- (E) heating said oxidizing solution to about 70.degree. to about 200.degree. C.;
- (F) circulating said oxidizing solution over said metal surfaces until the dichromate level in said oxidizing solution ceases to increase significantly; and
- (G) circulating said decontamination solution over said metal surfaces and through a cation exchange resin until the radioactivity of said decontamination solution does not increase significantly after contacting said metal surfaces.
2. A method according to claim 1 including repeating steps (F) and (G).
3. A method according to claim 1 wherein said organic acid is citric acid.
4. A method according to claim 1 wherein said chelate is nitrilotriacetic acid.
5. A method according to claim 1 wherein said alkali metal permanganate is potassium permanganate and said alkali metal hydroxide is sodium hydroxide.
6. A method according to claim 1 wherein said oxidizing solution is about 0.5 to about 1% alkali metal permanganate and about 0.5 to about 1% alkali metal hydroxide, and said decontamination solution is about 0.05 to about 3% citric acid and about 0.03 to about 0.2% nitrilotriacetic acid.
7. A method according to claim 1 wherein said water is deionized water.
8. A method according to claim 1 including the additional last step of rinsing said metal surfaces with deionized water.
9. A method according to claim 1 wherein said metal surfaces are tubes in a steam generator of a pressurized water nuclear reactor.
10. A method according to claim 9 wherein said decontamination solution is forced up and down said tubes several times before being circulated to said cation exchange resin.
11. A method according to claim 1 including the additional last step of circulating said decontamination solution through an anion exchange resin, and circulating said oxidizing solution through a second mixed anion-cation exchange resin.
12. A method according to claim 11 wherein said cation exchange resin is a strong acid, said anion exchange resin is a weak base, and said mixed anion-cation exchange resins are a mixture of a strong acid with a strong base.
13. A method according to claim 1 including the additional steps between steps (C) and (D), and between steps (F) and (G), of rinsing said metal surfaces with water heated to about 70.degree. to about 200.degree. C. and passing said water over a mixed anion-cation exchange resin.
14. An apparatus for decontaminating metal surfaces having a coating thereon which contains a radioactive substance comprising:
- (A) a decontamination tank for holding a decontamination solution;
- (B) means for circulating said decontamination solution between said decontamination tank and said metal surfaces;
- (C) a cation exchange column containing a cation exchange resin;
- (D) means for circulating said decontamination solution between said decontamination tank and said cation exchange column;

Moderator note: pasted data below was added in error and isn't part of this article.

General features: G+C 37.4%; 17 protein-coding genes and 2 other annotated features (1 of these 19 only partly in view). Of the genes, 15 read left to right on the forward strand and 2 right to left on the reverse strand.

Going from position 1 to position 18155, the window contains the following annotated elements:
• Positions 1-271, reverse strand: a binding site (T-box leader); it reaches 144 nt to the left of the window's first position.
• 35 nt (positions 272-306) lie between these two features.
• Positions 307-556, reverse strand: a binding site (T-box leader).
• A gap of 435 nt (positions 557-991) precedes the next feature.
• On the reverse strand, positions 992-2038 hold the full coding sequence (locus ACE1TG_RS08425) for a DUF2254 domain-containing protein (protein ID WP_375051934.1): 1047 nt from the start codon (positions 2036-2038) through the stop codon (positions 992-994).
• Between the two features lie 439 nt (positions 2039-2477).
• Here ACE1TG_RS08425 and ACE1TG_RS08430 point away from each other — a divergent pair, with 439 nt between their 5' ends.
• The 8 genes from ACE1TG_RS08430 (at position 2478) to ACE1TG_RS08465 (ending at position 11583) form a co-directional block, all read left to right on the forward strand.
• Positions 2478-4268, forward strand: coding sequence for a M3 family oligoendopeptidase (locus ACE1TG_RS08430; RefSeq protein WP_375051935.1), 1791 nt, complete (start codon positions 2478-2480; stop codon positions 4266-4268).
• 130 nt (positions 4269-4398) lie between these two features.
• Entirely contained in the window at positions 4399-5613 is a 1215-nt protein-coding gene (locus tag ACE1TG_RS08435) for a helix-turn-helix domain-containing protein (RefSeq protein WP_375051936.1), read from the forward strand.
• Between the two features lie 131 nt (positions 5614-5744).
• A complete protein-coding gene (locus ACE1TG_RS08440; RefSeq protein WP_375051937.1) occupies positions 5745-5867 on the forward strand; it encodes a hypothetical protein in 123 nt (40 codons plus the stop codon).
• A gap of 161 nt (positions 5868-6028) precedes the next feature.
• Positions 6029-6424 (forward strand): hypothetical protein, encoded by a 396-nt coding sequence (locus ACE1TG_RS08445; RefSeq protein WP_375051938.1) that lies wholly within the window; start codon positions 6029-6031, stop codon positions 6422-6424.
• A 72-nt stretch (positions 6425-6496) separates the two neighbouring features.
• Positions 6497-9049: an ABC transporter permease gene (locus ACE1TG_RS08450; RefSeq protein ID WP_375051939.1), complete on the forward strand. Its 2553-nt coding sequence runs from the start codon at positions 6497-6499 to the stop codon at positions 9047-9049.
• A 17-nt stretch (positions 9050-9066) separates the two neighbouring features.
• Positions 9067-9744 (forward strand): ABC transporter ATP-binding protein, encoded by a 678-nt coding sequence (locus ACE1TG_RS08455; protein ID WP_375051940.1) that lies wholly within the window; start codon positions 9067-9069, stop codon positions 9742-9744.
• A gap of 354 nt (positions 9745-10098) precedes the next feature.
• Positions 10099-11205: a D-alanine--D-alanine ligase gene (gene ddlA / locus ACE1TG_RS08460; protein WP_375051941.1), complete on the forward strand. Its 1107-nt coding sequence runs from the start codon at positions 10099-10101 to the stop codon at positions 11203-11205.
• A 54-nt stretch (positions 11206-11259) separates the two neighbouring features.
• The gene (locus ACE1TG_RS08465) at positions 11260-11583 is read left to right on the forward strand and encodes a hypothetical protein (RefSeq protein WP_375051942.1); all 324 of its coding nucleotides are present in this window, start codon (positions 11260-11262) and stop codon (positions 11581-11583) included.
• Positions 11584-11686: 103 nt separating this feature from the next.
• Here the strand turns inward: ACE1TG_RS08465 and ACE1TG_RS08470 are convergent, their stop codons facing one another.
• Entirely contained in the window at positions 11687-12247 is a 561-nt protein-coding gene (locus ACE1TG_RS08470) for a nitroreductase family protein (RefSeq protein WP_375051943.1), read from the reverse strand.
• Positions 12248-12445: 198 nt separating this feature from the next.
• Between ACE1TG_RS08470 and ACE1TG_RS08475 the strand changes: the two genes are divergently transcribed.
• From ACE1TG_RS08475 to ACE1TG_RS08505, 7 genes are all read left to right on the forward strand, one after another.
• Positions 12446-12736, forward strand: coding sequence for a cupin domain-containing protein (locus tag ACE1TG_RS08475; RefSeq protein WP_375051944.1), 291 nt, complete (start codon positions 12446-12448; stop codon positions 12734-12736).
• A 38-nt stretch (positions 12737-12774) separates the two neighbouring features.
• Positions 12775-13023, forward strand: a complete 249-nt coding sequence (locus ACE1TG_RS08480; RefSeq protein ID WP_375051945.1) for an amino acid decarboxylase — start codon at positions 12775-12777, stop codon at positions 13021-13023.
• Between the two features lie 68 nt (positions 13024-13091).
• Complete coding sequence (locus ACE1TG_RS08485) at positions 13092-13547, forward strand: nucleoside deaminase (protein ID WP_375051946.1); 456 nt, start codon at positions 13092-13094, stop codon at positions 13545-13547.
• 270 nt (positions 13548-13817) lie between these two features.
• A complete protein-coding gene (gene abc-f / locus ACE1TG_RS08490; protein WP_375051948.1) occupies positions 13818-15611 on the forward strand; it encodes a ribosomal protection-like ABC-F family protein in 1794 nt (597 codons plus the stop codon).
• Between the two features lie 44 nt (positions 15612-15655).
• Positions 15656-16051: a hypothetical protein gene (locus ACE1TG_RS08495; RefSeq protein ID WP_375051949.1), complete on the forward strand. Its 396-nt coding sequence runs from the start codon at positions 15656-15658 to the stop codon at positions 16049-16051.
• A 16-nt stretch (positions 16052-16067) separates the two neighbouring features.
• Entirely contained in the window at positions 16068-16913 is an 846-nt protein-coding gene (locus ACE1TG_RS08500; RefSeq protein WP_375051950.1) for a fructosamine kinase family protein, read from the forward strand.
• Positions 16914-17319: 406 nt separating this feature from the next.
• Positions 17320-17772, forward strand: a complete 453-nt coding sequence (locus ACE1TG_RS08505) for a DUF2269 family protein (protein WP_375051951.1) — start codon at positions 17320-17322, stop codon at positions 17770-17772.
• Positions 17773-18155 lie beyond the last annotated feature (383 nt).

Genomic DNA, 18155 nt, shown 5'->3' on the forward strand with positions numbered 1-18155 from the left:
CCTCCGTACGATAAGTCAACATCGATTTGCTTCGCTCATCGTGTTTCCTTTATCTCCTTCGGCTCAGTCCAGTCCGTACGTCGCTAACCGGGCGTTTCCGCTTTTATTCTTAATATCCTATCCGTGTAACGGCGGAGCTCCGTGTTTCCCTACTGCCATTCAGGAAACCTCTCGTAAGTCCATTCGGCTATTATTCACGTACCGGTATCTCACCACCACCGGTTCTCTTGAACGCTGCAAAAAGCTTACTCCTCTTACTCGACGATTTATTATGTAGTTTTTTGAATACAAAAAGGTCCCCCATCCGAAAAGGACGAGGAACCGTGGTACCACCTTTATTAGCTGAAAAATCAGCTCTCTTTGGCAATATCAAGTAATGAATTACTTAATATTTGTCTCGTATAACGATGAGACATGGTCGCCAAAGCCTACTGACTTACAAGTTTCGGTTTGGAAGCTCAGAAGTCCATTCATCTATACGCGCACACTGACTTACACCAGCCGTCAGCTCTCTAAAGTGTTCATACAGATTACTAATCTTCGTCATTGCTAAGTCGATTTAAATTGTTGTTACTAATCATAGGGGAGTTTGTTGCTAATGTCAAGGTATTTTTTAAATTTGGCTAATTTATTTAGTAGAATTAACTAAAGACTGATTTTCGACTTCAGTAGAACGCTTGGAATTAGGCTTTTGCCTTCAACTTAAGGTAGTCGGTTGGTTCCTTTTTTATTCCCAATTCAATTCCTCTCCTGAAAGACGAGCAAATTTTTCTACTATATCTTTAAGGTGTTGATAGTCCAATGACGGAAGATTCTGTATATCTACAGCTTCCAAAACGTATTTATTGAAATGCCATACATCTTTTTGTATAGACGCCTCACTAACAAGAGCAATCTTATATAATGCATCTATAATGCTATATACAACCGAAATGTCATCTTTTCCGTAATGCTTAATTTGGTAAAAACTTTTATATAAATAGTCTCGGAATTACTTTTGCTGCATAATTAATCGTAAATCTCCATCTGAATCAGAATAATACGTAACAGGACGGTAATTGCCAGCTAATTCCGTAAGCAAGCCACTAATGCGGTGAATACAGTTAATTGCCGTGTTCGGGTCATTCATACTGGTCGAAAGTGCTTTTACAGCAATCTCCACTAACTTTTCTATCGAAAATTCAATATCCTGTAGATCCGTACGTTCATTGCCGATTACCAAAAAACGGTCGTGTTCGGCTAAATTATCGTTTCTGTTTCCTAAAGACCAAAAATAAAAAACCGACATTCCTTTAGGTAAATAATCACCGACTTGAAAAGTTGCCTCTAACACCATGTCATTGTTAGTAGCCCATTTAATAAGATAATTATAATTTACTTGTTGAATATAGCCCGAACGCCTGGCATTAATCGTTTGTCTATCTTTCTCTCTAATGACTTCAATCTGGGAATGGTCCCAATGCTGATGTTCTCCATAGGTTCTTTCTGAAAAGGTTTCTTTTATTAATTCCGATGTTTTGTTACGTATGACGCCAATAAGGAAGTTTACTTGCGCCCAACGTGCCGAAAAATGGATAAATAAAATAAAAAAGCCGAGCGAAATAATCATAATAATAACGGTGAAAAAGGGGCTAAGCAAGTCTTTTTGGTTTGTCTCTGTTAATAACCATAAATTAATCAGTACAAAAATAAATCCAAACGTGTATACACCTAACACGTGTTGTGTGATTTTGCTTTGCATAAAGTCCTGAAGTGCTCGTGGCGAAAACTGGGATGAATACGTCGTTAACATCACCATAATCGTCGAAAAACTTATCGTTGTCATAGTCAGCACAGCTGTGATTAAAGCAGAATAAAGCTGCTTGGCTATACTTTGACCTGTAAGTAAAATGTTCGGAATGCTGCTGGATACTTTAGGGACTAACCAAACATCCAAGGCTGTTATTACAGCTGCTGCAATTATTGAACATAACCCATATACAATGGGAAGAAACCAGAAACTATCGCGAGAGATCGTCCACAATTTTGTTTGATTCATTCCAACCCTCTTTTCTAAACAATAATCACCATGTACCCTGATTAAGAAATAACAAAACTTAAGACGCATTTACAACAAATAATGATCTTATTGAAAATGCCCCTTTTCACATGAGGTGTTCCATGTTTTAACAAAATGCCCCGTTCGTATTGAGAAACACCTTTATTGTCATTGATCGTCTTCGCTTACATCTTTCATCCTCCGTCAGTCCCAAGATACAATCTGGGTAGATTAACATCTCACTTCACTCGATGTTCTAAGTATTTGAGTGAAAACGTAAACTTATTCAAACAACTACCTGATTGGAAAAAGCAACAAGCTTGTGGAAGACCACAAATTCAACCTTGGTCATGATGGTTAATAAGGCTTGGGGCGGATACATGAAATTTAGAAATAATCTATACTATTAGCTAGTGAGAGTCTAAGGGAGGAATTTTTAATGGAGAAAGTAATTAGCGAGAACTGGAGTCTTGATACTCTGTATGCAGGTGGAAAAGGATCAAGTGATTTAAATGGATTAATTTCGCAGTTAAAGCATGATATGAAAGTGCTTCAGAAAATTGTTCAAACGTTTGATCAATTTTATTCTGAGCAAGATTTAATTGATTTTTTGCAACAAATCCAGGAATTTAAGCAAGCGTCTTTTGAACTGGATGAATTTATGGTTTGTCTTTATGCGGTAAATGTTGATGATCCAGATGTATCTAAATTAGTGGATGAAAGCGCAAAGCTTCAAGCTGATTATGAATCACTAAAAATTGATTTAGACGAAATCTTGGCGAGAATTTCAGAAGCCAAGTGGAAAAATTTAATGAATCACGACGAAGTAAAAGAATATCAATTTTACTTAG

- (E) an oxidizing tank for holding an oxidizing solution;
- (F) means for circulating said oxidizing solution between said oxidizing tank and said metal surfaces;
- (G) a water tank for holding water;
- (H) means for circulating water between said water tank and said metal surfaces;
- (I) a mixed anion-cation exchange column containing a mixed anion-cation exchange resin; and
- (J) means for circulating said water between said water tank and said mixed anion-cation exchange column.
15. Apparatus according to claim 14 including:
- (A) an anion exchange column containing an anion exchange resin; and
- (B) means for circulating said decontamination solution from said decontamination tank through said oxidizing tank and said anion exchange column.
16. Apparatus according to claim 14 including:
- (A) a second mixed anion-cation exchange column containing a second mixed anion-cation exchange resin; and
- (B) means for circulating said oxidizing solution from said oxidizing tank to said second mixed anion-cation exchange column.
17. Apparatus according to claim 14 wherein said cation exchange resin is a strong acid, said anion exchange resin is a weak base, and said mixed anion-cation exchange resin is a strong acid with a strong base.
|3613909||December 1961||Pancer et al.|
|3664870||May 1972||Oberhofer et al.|
|3873362||March 1975||Mihram et al.|
|4287002||September 1, 1981||Torok|
- Hawley, G. 1981, The Condensed Chemical Dictionary-10th edition, Van Nostrand Reinhold Company, New York, p. 852.
Filed: Jun 7, 1983
Date of Patent: May 6, 1986
Assignee: Westinghouse Electric Corp. (Pittsburgh, PA)
Inventors: Alexander P. Murray (Murrysville, PA), Sharon L. Weisberg (Pittsburgh, PA), Lawrence F. Becker, Jr. (N. Huntingdon, PA)
Primary Examiner: Stephen J. Lechert, Jr.
Assistant Examiner: Howard J. Locker
Attorney: R. D. Fuerle
Application Number: 6/501,980
International Classification: G21F 900; C23G 102;